|Laser engraving and cutting may release toxic|
fumes that can affect people's health, studies show.
The lab is called Danger!Awesome, and it is helping to introduce 3-D printing and laser-cutting technologies to people who don’t have the knowledge or access to factory- grade equipment to turn their big ideas into products.
The lab also performs professional-grade jobs for corporate clients, including the nearby Google Inc. offices. But to get 3-D printing to become an everyday technology adopted by the masses, cofounder Ali Mohammad said Danger!Awesome’s main calling is to teach hobbyists and entrepreneurs the technology isn’t all that difficult to master.
“Even if you don’t think you can make something, we will hold your hand through the entire process,” Mohammad said.
Like other labs, Danger!Awesome has both 3-D printers and laser cutters.
The former create solid objects by slowing extruding layers of plastic or other materials, based on a pattern designed in a computer program.
The latter starts with a block of material and meticulously burns away everything except the desired shape.
“You get this satisfaction from creating things,” Mohammad said. “There is something deeply, primally satisfying about building something you can touch.”
The company is among a number of startups in the Boston area anticipating that people will pay for training and access to bleeding-edge fabrication technologies.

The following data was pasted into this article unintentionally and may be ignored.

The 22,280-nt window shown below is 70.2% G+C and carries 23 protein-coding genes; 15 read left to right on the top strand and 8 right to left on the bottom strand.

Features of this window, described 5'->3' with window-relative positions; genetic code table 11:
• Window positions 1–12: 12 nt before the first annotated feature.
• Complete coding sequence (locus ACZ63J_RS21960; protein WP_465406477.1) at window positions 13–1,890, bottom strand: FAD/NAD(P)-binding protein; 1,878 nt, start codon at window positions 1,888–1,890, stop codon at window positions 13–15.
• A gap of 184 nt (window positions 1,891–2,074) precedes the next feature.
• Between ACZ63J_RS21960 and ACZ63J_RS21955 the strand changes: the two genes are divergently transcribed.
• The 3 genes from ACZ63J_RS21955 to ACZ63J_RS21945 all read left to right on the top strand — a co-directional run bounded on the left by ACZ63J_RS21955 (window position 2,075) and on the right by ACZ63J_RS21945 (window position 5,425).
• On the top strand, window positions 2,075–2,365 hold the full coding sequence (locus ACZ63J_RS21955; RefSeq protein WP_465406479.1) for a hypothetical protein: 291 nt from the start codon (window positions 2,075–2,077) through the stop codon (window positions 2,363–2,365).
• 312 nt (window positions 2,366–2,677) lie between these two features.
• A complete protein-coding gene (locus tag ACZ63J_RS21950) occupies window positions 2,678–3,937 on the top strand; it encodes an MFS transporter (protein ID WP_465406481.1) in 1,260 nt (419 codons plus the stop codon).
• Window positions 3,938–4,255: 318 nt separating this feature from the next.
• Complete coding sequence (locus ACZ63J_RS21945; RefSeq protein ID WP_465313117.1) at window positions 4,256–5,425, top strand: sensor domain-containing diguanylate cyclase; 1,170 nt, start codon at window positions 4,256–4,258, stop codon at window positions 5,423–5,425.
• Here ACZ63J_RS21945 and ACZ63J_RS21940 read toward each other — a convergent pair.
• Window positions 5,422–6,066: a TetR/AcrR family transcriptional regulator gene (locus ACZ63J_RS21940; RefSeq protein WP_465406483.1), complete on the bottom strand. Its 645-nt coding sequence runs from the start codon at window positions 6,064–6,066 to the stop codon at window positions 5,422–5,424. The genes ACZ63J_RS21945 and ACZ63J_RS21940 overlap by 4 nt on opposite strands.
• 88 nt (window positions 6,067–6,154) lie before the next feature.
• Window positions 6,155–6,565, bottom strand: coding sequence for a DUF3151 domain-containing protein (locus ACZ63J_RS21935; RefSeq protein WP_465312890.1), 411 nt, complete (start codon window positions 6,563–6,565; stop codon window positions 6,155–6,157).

In Somerville, Astisan’s Asylum trains members to use a Stratasys uPrint. The Printing Bay in Waltham offers classes and access to a MakerGear M2.
And on Newbury Street in the Back Bay, the 3-D printer manufacturer MakerBot has opened a store where the public can watch demonstrations of 3-D printing, scan and print their own designs, and buy a machine for their own use.
In Burlington, Einstein’s Workshop offers science and engineering classes aimed at children — including courses in 3-D printing and laser cutting for kids as young as second-graders.
“When you give kids access to these machines, it’s amazing what projects they think of themselves,” said workshop founder Henry Houh, who took a laser-cutting class at Danger!Awesome.
Visual artist Lannie Hathaway got so hooked on the new technology that she now works at Danger!Awesome, where she continues to use the machines for her own engraving and illustration projects.
“Using the tools that are used for engineering to make my own work come to life was very exciting,” Hathaway said.
The 3-D groundswell is being embraced by academia, as well.
Northeastern University, for instance, opened a comprehensive 3-D printing, 3-D scanning, and laser-cutting lab as part of its library system last year, and is developing coursework around it.
And the Massachusetts Institute of Technology supports a global network of 3-D printing laboratories through the Fab Foundation,a nonprofit started by the school’s Center for Bits and Atoms.
Mohammad was a doctoral student at MIT in computational linguistics when he stumbled on the technology, sneaking into the labs with laser cutters late at night to try out the equipment.
He became friends with Nadeem Mazen, and they decided to start a business. Their lab does about 50 orders a week, more around the holidays.
This article has been edited for length.
Source: Boston Globe
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